Mumbai: Days after reports emerged about the exorbitant fee it collected, State Bank of India said on Friday that it was considering revising minimum balance amount and penalty charges for non-maintenance of monthly average balances (MAB) in their savings accounts.
Last week, Parliament was informed that the country’s largest lender pocketed a neat Rs 1,771 crore from customers via penalties, higher than the bank’s registered profit of around Rs 1,500 crore in Q2, FY18.
“A review of the monthly average balance is something we have been looking at continuously since we had brought it back in April and we have already brought it down in October a bit. Now we are in the process of reviewing it again,” said P K Gupta, managing director, retail and digital banking, SBI.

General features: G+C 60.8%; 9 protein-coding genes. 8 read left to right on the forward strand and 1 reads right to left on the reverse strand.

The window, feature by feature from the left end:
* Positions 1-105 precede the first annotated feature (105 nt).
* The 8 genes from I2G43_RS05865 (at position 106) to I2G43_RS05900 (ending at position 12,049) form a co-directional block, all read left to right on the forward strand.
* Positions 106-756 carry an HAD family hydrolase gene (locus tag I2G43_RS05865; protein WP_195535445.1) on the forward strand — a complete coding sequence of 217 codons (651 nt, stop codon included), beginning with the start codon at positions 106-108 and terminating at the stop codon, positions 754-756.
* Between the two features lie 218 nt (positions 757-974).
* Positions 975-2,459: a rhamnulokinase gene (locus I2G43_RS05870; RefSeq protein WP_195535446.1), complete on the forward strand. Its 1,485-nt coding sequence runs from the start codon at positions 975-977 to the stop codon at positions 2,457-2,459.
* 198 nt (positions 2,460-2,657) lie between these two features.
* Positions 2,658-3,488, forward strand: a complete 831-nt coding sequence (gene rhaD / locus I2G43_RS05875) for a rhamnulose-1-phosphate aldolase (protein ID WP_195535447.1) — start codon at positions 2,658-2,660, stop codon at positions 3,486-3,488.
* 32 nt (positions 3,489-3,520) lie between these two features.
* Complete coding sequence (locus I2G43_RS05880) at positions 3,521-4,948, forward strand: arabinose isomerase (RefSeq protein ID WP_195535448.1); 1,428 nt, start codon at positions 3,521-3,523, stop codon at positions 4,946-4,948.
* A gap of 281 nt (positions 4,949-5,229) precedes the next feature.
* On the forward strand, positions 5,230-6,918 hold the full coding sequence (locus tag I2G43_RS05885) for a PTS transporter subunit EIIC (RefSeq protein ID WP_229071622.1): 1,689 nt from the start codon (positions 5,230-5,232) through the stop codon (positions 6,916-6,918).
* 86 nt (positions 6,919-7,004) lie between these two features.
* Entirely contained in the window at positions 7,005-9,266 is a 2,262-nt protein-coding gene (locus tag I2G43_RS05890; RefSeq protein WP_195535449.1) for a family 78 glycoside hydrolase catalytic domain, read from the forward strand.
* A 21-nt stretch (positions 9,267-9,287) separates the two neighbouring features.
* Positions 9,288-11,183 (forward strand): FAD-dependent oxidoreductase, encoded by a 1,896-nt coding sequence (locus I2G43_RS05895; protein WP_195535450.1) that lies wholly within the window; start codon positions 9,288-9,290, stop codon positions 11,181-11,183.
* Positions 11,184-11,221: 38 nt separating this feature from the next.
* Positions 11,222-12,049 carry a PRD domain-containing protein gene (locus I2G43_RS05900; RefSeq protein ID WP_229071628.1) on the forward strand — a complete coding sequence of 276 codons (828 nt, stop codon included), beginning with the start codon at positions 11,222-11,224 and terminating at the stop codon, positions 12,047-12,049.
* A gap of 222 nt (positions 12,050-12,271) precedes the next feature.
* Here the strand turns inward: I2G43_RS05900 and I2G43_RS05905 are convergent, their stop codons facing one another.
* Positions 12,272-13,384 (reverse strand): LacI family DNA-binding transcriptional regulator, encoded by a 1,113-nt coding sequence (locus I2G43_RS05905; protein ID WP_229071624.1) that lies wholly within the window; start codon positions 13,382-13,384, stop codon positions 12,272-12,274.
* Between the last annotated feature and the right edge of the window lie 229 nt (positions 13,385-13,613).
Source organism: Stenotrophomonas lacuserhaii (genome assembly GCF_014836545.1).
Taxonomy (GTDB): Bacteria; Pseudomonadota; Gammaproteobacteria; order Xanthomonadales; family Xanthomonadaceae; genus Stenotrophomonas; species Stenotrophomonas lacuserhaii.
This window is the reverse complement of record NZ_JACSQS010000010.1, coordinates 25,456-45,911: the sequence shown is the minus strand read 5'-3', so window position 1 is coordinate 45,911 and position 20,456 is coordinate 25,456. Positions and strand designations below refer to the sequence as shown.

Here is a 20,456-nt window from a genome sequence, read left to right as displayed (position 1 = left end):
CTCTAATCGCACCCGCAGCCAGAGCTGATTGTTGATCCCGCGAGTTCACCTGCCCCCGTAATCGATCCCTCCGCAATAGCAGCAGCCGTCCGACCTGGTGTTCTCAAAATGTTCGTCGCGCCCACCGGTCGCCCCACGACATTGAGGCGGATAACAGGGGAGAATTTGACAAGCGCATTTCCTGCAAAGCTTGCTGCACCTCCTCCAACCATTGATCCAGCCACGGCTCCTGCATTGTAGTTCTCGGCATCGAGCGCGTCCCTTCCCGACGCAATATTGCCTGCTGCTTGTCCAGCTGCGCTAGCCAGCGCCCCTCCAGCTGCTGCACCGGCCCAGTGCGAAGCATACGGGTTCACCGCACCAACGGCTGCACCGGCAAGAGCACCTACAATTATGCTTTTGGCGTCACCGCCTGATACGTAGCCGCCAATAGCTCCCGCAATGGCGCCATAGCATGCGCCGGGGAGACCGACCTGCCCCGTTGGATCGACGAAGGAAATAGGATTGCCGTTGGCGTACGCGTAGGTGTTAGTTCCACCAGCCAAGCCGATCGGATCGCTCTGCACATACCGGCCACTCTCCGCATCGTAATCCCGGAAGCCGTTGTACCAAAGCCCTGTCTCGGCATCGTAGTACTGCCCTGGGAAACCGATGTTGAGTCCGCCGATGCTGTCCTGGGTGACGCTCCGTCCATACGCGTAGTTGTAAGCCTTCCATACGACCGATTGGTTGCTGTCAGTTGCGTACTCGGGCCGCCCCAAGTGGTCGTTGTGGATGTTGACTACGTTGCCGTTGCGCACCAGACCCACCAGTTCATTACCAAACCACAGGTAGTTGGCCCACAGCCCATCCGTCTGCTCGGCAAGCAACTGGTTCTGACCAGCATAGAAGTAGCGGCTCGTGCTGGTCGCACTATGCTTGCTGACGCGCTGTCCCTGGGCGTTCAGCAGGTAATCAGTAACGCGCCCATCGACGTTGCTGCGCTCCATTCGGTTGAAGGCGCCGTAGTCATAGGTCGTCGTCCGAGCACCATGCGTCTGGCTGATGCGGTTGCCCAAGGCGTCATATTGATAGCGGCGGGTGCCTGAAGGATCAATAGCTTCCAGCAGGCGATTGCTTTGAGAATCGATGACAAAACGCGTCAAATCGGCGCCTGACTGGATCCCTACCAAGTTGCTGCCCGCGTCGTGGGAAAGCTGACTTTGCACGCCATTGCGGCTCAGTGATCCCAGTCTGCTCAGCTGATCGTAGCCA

Speaking to media on the sidelines of an event here, he added that the bank was doing a comprehensive review of the MAB and penalty for non-maintenance, based on the feedback and will soon announce it.
SBI, which counts over 40.5 crore savings account holders, reintroduced MAB charges from April 2017 after a gap of five years. Currently, the bank has a MAB of Rs 3,000 (down from Rs 5,000) for the metro and urban accounts and the non-maintenance penalty varies Rs 30-50 plus taxes (down from Rs 50-100). For semi-urban and rural branches, the amount is fixed at Rs 2,000 and Rs 1,000, respectively, and the penalty for non-maintenance is in the range of Rs 20-40 plus taxes.
The bank recently said that on average balance of Rs 3,000 in the metros, it earned only Rs 6 a month whereas for a minimum balance of Rs 1,000 in rural, it earned Rs 2 per month, which is meagre compared to the services offered and the corresponding costs incurred by the bank (free cheque books, eight free ATM transactions, free branch transactions).
According to SBI, accounts like the Prime Minister’s Jan Dhan Yojana, small accounts and basic savings bank deposit accounts, pensioners, minors and all social beneficiary accounts are exempt from MAB requirement and no charges ever have been recovered. (Reuters)